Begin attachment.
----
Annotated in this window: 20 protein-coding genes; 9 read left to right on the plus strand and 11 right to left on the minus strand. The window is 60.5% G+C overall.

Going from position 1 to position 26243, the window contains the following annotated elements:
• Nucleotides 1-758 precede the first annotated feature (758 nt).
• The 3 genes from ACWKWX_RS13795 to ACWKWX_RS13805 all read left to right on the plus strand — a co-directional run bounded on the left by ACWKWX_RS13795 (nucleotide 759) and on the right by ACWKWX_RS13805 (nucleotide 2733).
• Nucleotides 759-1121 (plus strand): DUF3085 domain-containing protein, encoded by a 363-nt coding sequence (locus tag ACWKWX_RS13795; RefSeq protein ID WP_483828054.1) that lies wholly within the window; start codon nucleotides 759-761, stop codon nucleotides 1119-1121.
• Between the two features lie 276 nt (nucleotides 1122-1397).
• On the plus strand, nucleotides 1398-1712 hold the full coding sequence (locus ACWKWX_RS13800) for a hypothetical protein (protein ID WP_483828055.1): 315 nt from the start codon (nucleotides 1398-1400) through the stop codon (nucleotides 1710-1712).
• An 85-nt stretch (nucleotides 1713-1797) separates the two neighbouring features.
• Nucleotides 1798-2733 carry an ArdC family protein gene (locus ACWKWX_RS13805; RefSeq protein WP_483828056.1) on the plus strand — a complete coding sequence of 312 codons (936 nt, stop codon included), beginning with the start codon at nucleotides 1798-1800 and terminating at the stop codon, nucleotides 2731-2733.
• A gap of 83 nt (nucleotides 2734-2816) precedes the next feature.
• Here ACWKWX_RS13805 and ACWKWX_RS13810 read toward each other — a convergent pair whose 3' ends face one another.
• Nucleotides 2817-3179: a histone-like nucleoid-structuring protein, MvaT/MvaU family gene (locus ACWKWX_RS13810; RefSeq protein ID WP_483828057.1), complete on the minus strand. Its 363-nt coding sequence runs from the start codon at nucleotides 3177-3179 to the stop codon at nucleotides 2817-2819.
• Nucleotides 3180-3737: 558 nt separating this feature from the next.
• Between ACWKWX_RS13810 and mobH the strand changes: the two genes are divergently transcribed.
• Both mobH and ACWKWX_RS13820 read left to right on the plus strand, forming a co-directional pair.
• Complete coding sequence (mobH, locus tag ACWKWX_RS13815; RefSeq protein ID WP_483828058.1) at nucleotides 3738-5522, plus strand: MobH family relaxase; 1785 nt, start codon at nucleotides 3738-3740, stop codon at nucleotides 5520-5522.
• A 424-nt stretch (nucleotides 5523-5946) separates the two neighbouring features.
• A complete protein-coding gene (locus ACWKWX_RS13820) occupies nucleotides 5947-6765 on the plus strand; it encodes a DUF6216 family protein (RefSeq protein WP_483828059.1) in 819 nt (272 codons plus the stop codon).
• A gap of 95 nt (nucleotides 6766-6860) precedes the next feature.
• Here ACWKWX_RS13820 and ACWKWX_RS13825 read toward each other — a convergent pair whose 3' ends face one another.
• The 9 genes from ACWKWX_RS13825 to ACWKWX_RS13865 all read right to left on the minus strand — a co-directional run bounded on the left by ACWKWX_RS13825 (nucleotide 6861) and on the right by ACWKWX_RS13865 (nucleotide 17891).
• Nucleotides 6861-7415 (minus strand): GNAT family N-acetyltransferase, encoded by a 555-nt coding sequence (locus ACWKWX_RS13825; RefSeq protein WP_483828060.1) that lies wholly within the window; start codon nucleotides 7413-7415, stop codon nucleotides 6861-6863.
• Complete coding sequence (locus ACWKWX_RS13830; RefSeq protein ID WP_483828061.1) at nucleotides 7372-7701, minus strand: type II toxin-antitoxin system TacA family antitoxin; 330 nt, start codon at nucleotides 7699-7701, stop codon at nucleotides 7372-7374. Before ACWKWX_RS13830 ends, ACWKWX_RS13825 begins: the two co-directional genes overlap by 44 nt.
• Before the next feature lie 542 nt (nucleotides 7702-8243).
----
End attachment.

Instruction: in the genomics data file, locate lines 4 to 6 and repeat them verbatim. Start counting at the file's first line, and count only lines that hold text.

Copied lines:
• The 3 genes from ACWKWX_RS13795 to ACWKWX_RS13805 all read left to right on the plus strand — a co-directional run bounded on the left by ACWKWX_RS13795 (nucleotide 759) and on the right by ACWKWX_RS13805 (nucleotide 2733).
• Nucleotides 759-1121 (plus strand): DUF3085 domain-containing protein, encoded by a 363-nt coding sequence (locus tag ACWKWX_RS13795; RefSeq protein ID WP_483828054.1) that lies wholly within the window; start codon nucleotides 759-761, stop codon nucleotides 1119-1121.
• Between the two features lie 276 nt (nucleotides 1122-1397).